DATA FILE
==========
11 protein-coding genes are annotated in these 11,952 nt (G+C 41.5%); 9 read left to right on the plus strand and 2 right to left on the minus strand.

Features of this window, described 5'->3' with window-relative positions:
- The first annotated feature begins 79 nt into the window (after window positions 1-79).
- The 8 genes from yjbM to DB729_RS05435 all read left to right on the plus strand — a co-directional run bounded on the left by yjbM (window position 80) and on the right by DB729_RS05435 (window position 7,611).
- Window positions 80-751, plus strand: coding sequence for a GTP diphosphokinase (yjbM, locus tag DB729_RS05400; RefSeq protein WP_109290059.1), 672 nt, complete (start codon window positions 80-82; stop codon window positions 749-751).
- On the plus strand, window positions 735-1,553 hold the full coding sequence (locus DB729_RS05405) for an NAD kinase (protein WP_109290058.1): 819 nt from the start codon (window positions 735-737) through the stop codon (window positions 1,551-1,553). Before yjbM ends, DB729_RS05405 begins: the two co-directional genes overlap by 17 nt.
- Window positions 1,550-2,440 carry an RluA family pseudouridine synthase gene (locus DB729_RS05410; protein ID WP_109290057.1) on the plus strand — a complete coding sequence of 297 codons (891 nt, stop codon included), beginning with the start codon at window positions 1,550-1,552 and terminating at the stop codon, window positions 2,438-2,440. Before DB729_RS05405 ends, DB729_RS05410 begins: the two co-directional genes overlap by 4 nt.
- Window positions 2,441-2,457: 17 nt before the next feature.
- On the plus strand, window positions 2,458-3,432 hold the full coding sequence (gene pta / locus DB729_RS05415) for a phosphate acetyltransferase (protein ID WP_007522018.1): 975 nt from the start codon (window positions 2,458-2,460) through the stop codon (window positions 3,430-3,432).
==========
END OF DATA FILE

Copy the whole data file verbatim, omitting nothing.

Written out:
11 protein-coding genes are annotated in these 11,952 nt (G+C 41.5%); 9 read left to right on the plus strand and 2 right to left on the minus strand.

Features of this window, described 5'->3' with window-relative positions:
- The first annotated feature begins 79 nt into the window (after window positions 1-79).
- The 8 genes from yjbM to DB729_RS05435 all read left to right on the plus strand — a co-directional run bounded on the left by yjbM (window position 80) and on the right by DB729_RS05435 (window position 7,611).
- Window positions 80-751, plus strand: coding sequence for a GTP diphosphokinase (yjbM, locus tag DB729_RS05400; RefSeq protein WP_109290059.1), 672 nt, complete (start codon window positions 80-82; stop codon window positions 749-751).
- On the plus strand, window positions 735-1,553 hold the full coding sequence (locus DB729_RS05405) for an NAD kinase (protein WP_109290058.1): 819 nt from the start codon (window positions 735-737) through the stop codon (window positions 1,551-1,553). Before yjbM ends, DB729_RS05405 begins: the two co-directional genes overlap by 17 nt.
- Window positions 1,550-2,440 carry an RluA family pseudouridine synthase gene (locus DB729_RS05410; protein ID WP_109290057.1) on the plus strand — a complete coding sequence of 297 codons (891 nt, stop codon included), beginning with the start codon at window positions 1,550-1,552 and terminating at the stop codon, window positions 2,438-2,440. Before DB729_RS05405 ends, DB729_RS05410 begins: the two co-directional genes overlap by 4 nt.
- Window positions 2,441-2,457: 17 nt before the next feature.
- On the plus strand, window positions 2,458-3,432 hold the full coding sequence (gene pta / locus DB729_RS05415) for a phosphate acetyltransferase (protein ID WP_007522018.1): 975 nt from the start codon (window positions 2,458-2,460) through the stop codon (window positions 3,430-3,432).